I have little interest in sport on TV. I can’t tell the Champions League from the Premier League and I’m OK with that. It’s not that I don’t appreciate the world-class ability displayed across various sporting codes, it’s just not my thing, and motorsport is included in the sporting collective. Until three weeks ago I thought Halo was a song by Beyonce.
I know it is F1 time by the posts I see on social media and the team support shown by people I know in the digital world. But Jesus take the wheel, the final F1 race of the season delivered more action in the last lap than some radio stations present all year.
So, what can we learn from F1 to put our radio stations in poll position?
Like F1 teams, radio stations generally have the same tools at their disposal. Yes, commercial radio may have more resources, public radio may have more frequencies and community radio the most stations, but at every (competing) level of the industry let’s concede that our tools are equal to our competitors. We all have to the same tools; it’s just knowing which tyres to use at the appropriate time.
The reality is the quality of the microphone is important, but only up to a point. You can have the best studio mic and the worst presenter, a great mic doesn’t make a poor presenter sound better, in the same way great cars don’t make good drivers. We need natural talent that can be taught to utilise the tools of the trade to create an exceptional programming.
Every day is race day
In radio every day is race day. We need to nurture those racing go-karts at their local track, appreciate the skills at F3 and know that some kid playing F1 on a PlayStation is a potential champion in the making. The next world champion is out there being great in their own league, know which track they are on and how many races they are winning.
F1 is a team sport. When the driver wins, the team wins, winning drivers aren’t supported by losing teams. Can you imagine if a driver came into the pits for a tyre change and had to jump out and jack up their own car? The driver is the final product of a team effort in the same way the presenter in studio is driver of the on-air product. The person wiping the visor on a helmet or holding the umbrella of the driver cockpit may seem peripheral, but each team member has a role in a winning dynamic. Know your roll and if you’re the visor wiper, clean that visor so that it looks like 4k UHD TV screen
I’ve learnt that the stressed guy with the headphones and pristine branded shirt in the pits is the team manager. Every team needs one. The manager looks stressed because they are managing multiple of expectations. From the team owner, the fans, the driver, the sponsors, and the pit crew. Only one person can be in charge, listen to the team manager, they are making judgement calls on things that affect everyone but that you may not have site of. You might win a race or two on your own, but chances are eventually you’ll spin out on the s-bends. Listen to the team manager and follow instructions.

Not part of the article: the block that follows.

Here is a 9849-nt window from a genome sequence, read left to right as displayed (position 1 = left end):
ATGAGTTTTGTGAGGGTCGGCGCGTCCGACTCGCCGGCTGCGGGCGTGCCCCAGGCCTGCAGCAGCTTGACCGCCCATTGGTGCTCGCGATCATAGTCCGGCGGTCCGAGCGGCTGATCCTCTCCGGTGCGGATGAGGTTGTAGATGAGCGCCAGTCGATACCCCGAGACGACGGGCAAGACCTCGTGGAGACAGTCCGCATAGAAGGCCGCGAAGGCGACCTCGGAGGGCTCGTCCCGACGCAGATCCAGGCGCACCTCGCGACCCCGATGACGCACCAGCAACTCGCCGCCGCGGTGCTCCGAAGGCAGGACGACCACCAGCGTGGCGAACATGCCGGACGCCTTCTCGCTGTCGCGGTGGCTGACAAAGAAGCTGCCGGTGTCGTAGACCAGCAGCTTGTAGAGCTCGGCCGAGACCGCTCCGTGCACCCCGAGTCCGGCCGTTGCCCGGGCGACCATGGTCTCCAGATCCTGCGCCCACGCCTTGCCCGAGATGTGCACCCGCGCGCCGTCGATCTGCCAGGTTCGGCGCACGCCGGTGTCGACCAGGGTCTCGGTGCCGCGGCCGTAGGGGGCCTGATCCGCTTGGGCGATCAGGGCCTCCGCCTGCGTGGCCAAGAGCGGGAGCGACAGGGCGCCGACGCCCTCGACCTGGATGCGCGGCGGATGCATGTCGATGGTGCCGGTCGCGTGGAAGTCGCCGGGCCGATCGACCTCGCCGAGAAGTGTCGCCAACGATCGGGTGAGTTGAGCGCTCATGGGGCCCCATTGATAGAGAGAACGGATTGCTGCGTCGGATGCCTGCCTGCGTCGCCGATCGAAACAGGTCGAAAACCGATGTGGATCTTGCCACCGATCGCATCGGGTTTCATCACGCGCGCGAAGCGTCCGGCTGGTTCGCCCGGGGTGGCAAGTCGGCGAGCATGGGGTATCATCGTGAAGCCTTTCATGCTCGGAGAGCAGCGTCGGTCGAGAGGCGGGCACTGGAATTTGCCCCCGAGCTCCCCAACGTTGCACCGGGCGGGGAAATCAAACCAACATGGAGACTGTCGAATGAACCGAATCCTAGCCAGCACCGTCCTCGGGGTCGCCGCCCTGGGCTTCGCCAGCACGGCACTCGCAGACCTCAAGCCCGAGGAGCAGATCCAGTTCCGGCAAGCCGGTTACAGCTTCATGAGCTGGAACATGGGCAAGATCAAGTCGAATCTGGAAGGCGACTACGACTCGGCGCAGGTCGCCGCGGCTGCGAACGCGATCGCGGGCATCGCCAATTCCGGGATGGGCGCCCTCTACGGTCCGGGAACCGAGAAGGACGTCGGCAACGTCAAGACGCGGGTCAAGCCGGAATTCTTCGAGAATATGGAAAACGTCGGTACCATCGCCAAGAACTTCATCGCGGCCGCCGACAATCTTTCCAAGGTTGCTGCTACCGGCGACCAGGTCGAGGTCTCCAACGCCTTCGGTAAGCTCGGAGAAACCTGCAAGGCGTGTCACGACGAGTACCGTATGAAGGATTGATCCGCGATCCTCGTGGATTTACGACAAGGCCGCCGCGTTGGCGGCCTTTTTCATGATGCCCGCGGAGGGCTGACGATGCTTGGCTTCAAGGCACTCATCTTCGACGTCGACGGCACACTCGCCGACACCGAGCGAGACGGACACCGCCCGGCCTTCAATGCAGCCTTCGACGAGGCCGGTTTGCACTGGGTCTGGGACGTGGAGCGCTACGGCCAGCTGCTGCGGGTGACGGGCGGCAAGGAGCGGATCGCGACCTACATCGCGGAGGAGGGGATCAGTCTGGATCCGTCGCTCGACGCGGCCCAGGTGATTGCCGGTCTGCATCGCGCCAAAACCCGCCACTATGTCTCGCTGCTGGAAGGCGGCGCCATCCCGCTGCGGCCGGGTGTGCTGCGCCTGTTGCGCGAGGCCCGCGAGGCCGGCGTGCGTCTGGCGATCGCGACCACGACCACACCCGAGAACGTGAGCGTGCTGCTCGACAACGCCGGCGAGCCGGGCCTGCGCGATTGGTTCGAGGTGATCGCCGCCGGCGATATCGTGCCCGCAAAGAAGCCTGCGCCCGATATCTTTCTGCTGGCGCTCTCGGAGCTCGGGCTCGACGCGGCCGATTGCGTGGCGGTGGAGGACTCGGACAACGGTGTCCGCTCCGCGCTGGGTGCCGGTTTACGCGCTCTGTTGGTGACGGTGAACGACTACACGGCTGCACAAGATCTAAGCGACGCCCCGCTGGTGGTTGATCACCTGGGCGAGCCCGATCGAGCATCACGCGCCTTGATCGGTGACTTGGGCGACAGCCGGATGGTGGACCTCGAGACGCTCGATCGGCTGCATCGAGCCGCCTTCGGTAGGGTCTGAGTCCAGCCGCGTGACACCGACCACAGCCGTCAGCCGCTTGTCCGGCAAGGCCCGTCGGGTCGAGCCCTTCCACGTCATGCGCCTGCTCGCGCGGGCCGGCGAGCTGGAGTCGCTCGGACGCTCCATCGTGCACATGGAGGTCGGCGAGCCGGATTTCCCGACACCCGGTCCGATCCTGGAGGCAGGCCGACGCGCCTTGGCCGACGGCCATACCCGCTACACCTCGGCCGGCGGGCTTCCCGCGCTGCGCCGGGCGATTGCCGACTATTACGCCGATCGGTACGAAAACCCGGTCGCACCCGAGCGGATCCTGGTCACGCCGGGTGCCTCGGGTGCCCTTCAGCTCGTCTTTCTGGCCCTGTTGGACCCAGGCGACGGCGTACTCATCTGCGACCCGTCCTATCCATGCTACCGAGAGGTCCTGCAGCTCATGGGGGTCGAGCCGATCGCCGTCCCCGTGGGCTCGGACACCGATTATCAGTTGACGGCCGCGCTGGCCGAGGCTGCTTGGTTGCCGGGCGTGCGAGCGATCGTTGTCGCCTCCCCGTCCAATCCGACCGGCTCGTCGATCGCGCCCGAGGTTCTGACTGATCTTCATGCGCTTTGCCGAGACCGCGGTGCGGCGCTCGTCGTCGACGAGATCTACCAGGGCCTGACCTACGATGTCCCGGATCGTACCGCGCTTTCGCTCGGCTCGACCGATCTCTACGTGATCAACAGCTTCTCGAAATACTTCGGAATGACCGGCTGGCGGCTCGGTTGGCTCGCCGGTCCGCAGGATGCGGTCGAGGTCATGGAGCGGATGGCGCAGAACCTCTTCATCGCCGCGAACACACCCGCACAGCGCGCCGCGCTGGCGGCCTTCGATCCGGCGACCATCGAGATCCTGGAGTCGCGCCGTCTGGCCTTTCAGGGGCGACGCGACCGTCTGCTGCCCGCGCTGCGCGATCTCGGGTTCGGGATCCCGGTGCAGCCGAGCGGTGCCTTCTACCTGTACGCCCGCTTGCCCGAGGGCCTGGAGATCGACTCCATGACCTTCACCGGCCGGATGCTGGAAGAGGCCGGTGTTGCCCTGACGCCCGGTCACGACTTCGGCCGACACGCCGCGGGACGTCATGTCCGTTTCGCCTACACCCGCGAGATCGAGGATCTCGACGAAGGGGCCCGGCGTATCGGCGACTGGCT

Races are won when teams are communicating effectively. The pit crew wear headsets to listen and to drown out the noise, the manager and the driver are mic’d up to speak. Refine the communication dynamic in your team, sometimes you need a board in front of the drivers face so they know the tyre change isn’t yet finished and sometimes they need someone shouting “go, go, go.” Win by communicating clearly and listening with intent.
Understand the value of a tyre change and a pit stop. Fast cars need good grip. To keep the car from drifting on tight corners, change the tyres at the appropriate time. In radio don’t lose your grip. Fresh tyres keep you stuck to the track, know when to slow down and change your tyres so that you don’t have a blow out on the final lap. You might last a lap or two with a puncture but there is something particularly disheartening to see a driver standing next to a car with a flat tyre.
F1 delivers amazing content. F1 also knows that there is premium content that people will pay for. Create an amazing content environment that will keep fans coming back on race day but deliver content on non-race days too. In F1 the content bursts are every two weeks, but premium subscribers know there is content every day. Cater to your super fans, enthusiasts, and occasional supporters, convert them between races.
F1 understands branding. Can you imagine the pit boss wearing an 80g branded skipper? No, F1 is about premium gear and branding. Caps, shirts, shoes, overalls, and cars. As radio stations can we get back to premium and further away from one wash t-shirts? Fans want to support you, they want to wear your brand and F1 is proof that they will pay for it, if there is value for them. Let your station gear be more pit boss and less the pits.
- Races can only be held if all the teams arrive on the day. Arrive to compete
- Championships are won through consistency. Be consistent
- Winning a race requires you to go the distance. Be ready for the track
- Championships aren’t won on single corners or by over-taking once. Drive each race
- Different circuits have different challenges. Know your strengths and weakness to perform optimally under pressure
There is only one champion but many seasons. Not everyone will end on the podium, but there is a winning attitude in competing for ten seasons.
Tim Zunckel (@TimZunckel ) is a creative programmer, problem solver and lover of audio who is always keen to engage and share thoughts and ideas.
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